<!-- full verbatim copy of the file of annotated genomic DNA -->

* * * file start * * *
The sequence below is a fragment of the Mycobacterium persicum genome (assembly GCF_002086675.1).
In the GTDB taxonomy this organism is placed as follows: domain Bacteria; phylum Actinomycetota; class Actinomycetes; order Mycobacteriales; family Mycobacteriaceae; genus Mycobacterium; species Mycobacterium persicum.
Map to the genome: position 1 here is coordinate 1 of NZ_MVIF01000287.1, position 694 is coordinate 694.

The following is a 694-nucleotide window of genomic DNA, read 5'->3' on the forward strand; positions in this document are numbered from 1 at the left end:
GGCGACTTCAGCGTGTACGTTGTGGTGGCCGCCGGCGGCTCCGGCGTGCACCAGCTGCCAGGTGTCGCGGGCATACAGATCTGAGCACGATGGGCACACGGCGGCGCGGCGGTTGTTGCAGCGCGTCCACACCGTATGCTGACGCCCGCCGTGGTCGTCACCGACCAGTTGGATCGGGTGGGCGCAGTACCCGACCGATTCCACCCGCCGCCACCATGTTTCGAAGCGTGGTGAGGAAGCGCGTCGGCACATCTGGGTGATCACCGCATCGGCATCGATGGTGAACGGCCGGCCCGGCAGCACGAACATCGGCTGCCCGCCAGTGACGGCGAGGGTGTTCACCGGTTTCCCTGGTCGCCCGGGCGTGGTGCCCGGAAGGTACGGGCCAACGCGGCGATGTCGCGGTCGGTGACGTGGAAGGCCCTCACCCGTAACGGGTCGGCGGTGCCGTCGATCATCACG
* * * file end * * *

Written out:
The sequence below is a fragment of the Mycobacterium persicum genome (assembly GCF_002086675.1).
In the GTDB taxonomy this organism is placed as follows: domain Bacteria; phylum Actinomycetota; class Actinomycetes; order Mycobacteriales; family Mycobacteriaceae; genus Mycobacterium; species Mycobacterium persicum.
Map to the genome: position 1 here is coordinate 1 of NZ_MVIF01000287.1, position 694 is coordinate 694.

The following is a 694-nucleotide window of genomic DNA, read 5'->3' on the forward strand; positions in this document are numbered from 1 at the left end:
GGCGACTTCAGCGTGTACGTTGTGGTGGCCGCCGGCGGCTCCGGCGTGCACCAGCTGCCAGGTGTCGCGGGCATACAGATCTGAGCACGATGGGCACACGGCGGCGCGGCGGTTGTTGCAGCGCGTCCACACCGTATGCTGACGCCCGCCGTGGTCGTCACCGACCAGTTGGATCGGGTGGGCGCAGTACCCGACCGATTCCACCCGCCGCCACCATGTTTCGAAGCGTGGTGAGGAAGCGCGTCGGCACATCTGGGTGATCACCGCATCGGCATCGATGGTGAACGGCCGGCCCGGCAGCACGAACATCGGCTGCCCGCCAGTGACGGCGAGGGTGTTCACCGGTTTCCCTGGTCGCCCGGGCGTGGTGCCCGGAAGGTACGGGCCAACGCGGCGATGTCGCGGTCGGTGACGTGGAAGGCCCTCACCCGTAACGGGTCGGCGGTGCCGTCGATCATCACG